Dynamic models in corporate finance

In his dissertation Erik Hetland Tvedt discusses buyouts, spin-offs and capital structure. On Thursday 22 March he will hold a trial lecture and defend his thesis – open to the public. Photo: pixabay.com
PhD Defense

9 March 2018 10:27

Dynamic models in corporate finance

On Thursday 22 March 2018 Erik Hetland Tvedt will hold a trial lecture on a prescribed topic and defend his thesis for the PhD degree at NHH.

erik h tvedt
Erik Hetland Tvedt is a PhD Candidate at the Department of Finance, NHH.

Prescribed topic for the trial lecture:

The role of dynamic structural models in corporate finance

Trial lecture:

10:15 in Karl Borch Aud., NHH

Title of the thesis:

Essays on Dynamic Models in Corporate Finance


This dissertation discusses buyouts, spin-offs and capital structure. The commonality of the chapters is the use dynamic structural models to investigate different research questions within the area of corporate finance.

The first chapter investigates the role of tax incentives in buyouts by setting up a dynamic structural model and subsequently calibrating it to data. The model predicts that removing the tax benefits of debt will decrease buyout activity by 16%. This suggests that tax savings from debt may motivate a non-trivial share of the buyout activity.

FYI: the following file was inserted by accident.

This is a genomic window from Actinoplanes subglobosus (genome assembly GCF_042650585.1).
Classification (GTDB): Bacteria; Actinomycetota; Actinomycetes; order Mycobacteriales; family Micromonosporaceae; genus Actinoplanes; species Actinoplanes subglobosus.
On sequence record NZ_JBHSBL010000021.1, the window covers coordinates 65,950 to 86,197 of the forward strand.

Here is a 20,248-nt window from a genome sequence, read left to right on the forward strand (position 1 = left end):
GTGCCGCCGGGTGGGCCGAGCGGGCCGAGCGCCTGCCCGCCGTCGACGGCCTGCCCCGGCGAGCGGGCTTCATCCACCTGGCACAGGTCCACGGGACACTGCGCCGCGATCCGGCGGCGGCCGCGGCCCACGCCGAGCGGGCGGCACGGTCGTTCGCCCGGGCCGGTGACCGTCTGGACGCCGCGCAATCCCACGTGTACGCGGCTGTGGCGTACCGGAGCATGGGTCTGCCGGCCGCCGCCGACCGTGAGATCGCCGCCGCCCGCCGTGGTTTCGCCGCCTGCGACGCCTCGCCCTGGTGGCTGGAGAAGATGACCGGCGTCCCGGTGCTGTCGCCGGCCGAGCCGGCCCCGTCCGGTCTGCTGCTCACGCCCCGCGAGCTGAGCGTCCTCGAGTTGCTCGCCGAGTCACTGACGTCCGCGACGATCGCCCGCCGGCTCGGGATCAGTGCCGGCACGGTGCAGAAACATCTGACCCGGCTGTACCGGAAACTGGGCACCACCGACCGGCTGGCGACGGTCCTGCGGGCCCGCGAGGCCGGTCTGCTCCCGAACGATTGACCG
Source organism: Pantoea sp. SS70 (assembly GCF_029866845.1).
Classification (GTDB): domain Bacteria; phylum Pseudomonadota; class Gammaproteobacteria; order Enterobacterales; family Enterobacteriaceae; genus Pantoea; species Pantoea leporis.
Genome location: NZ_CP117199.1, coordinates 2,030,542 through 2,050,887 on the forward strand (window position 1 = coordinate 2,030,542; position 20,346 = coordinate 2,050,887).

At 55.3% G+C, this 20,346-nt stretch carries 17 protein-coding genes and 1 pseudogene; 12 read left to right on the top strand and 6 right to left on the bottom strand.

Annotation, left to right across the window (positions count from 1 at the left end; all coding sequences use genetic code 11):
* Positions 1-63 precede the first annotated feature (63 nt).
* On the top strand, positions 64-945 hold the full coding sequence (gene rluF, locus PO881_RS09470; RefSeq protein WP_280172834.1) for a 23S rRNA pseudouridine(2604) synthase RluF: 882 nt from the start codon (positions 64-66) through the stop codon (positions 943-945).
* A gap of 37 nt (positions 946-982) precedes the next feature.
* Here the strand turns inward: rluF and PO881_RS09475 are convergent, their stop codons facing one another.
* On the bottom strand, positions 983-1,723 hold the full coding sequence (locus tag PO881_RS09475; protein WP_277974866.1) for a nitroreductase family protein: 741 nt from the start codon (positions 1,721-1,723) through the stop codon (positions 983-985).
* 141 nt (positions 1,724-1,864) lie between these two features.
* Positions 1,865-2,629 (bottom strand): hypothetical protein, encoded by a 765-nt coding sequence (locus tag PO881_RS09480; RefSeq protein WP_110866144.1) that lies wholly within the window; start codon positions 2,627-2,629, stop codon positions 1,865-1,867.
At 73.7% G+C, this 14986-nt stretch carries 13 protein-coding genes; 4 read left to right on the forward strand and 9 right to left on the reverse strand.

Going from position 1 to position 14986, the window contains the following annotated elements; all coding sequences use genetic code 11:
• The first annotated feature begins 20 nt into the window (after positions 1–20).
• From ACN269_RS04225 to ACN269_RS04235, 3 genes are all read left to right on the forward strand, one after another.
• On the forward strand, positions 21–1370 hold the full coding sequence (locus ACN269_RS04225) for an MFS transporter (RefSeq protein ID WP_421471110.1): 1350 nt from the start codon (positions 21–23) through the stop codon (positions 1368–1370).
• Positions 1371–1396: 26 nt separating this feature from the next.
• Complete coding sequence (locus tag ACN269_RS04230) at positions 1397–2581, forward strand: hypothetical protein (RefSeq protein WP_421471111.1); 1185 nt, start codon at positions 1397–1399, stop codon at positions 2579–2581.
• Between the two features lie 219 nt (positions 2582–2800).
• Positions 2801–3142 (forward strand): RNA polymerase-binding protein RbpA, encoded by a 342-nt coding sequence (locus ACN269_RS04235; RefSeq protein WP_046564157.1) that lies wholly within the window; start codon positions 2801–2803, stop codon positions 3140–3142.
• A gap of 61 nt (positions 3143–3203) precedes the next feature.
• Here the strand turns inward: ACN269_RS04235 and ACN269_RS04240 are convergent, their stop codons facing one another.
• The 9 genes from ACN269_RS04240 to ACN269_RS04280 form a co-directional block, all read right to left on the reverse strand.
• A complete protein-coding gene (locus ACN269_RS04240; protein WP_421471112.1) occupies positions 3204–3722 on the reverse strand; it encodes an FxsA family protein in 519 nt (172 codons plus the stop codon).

The second chapter investigates the economic impact of the M&A-market on firms' spin-off decisions by developing a structural dynamic model with endogenous M&A-market participation and spin-off decisions. The model predicts that firms that do spin-offs on average gain about 21% market value from the presence of an M&A-market. This suggests that the option to subsequently participate in the M&A-market is important for the firms' decision to do a spin-off.

The third chapter uses a dynamic structural model with endogenous capital structure to investigate endogenous investment and endogenous response to exogenous trade secret losses and how large the implications of a trade secret loss has to be in order to match the empirical implications of firms' reaction to the Inevitable Disclosure Doctrine, a legal doctrine designed to protect firms' trade secrets. This study shows that the implications have to be large, but not unreasonably large.


12:15 in Karl Borch Aud., NHH

Members of the evaluation committee:

Professor Tore Leite (leader of the committee), Department of Finance, NHH

Professor Kristian Miltersen, Copenhagen Business School

Professor Snorre Lindset, NTNU


Associate Professor Jørgen Haug (main supervisor), Department of Finance, NHH

Associate Professor Jøril Mæland, Department of Finance, NHH

The trial lecture and thesis defence will be open to the public. Copies of the thesis will be available from presse@nhh.no.